Have you heard that direct mail is dead? I think it’s fair to say that mass mail is dead, but direct mail still has a place in your dealership’s marketing strategy.
Quite simply, it’s about reach. Most dealerships can reach about 50 percent of their customers via email alone. When they add social channels like Facebook and Instagram, that reach rises to 80 percent. But it’s virtually impossible to reach 100 percent of your customers unless you also include direct mail.
Why direct mail? Because it works. Advantages of direct mail include:
- 85% of consumers sort through and read selective mail pieces each day
- Mail is highly targeted and tangible
- Direct mail has highest rate of success at new customer acquisition at 34%
- 50% of people say they pay more attention to direct mail than any other channel
You might also have heard that young people don’t respond to mail, but that’s simply not true. When combined with digital strategies, the use of direct mail significantly increases campaign response rates across all demographic profiles:
- Direct mail only – 6%
- Direct mail + social display – 20%
- Direct mail + email – 27%
- Direct mail + email + social display – 37%
These metrics show us that direct mail as a channel is not dead, as long as it is used correctly and integrated with your marketing strategy.
What doesn’t work is a strategy that includes blanketing your entire primary market area (PMA) with mass mailings. This strategy is ineffective, drives up marketing costs and decreases ROI.
How to Get Results with Direct Mail
Across the board at most dealerships, direct mail budgets are decreasing. That’s fine, because with today’s technology we have the benefit of targeting customers based on data, which means there is no need to send mail to everyone in a zip code.
Direct mail is most effective when incorporated into three different types of campaigns.
1) Trigger-based campaigns
Trigger-based campaigns have business rules tied to them and are often automated. Based on the data in your DMS, communications are sent out to customers at critical defection points.
On the sales side, communications include in-market car shoppers who are ready to buy, in equity customers and lease expiration.
On the service side, communications include service reminders, declined services and past due maintenance reminders.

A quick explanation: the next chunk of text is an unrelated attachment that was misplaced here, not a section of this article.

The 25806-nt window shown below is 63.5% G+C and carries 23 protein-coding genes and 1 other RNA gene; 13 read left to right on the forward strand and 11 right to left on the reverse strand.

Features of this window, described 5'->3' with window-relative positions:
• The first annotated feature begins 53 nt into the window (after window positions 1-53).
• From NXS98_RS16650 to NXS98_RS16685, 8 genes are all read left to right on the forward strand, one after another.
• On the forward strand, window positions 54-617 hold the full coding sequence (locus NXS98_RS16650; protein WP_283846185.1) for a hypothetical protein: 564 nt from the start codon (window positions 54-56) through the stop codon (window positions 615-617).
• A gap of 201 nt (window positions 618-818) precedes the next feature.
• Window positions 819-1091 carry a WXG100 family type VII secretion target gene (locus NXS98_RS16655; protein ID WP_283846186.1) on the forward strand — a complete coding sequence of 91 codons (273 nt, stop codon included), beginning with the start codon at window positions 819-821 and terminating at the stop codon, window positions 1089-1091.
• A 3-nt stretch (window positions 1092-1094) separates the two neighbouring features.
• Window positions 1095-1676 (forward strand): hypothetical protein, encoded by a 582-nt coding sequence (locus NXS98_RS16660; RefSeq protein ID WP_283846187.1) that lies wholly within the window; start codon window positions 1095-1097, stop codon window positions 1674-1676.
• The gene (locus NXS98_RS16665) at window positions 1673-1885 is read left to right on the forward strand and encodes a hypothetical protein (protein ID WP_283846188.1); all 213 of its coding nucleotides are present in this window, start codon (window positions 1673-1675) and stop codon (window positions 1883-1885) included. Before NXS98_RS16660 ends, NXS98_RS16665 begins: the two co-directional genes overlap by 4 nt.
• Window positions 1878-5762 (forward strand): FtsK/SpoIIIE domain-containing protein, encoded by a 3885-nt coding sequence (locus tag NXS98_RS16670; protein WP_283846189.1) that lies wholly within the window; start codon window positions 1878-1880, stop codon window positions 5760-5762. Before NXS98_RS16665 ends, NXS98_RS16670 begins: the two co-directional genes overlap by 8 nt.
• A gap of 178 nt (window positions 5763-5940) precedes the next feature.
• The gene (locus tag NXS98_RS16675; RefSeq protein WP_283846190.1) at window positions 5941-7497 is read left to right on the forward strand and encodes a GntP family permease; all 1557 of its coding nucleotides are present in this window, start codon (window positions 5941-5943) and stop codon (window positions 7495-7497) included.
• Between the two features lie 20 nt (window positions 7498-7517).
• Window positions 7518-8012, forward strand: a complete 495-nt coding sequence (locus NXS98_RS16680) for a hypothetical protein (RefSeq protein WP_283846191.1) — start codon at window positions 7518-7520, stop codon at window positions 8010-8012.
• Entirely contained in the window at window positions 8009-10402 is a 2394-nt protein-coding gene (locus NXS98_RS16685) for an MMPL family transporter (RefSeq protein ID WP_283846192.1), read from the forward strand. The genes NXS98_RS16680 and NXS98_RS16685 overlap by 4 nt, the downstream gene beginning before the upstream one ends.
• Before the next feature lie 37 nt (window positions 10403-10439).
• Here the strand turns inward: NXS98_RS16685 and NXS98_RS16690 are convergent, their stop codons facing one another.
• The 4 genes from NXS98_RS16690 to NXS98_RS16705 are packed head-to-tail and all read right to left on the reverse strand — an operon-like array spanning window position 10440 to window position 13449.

You can’t afford to lose your loyal customers, therefore it’s worth it to ensure higher ROI by including direct mail into your multi-channel strategy.
2) Seasonal campaigns
These are predictable events that happen at a certain time every year.
On the sales side, manufacturers and dealers have annual sales events. Lexus always has a December sales event, while Ford, Chevy and other brands have summer sales events. For dealers, these campaigns should include a direct mail strategy to leverage opportunities like rebates and other incentives offered by manufacturers.
On the service side, we know that tires are best advertised in the fall and again in the spring. The data in your DMS can tell you, based on average miles driven, which customers are ready for new tires.
3) Supplemental Campaigns
These campaigns are geared around specific events not driven by the manufacturer. For example, dealer service clinics, sales clinics and the holidays.
Sending holiday cards to customers is a successful customer appreciation strategy. Simply send an attractive card in an envelope, thank your customers for their business and wish their family the best. You might want to include an offer but it really isn’t necessary. Even without offers, holiday card campaigns will generate ROI. More importantly, they generate goodwill, which is priceless.
When used selectively and as part of targeted, personalized campaigns, direct mail is still a viable and highly effective channel. But in today’s mobile first world, the reach and ROI of these campaigns greatly increase when combined with digital strategies that include email, social advertising, PPC, display ads and geo-fencing.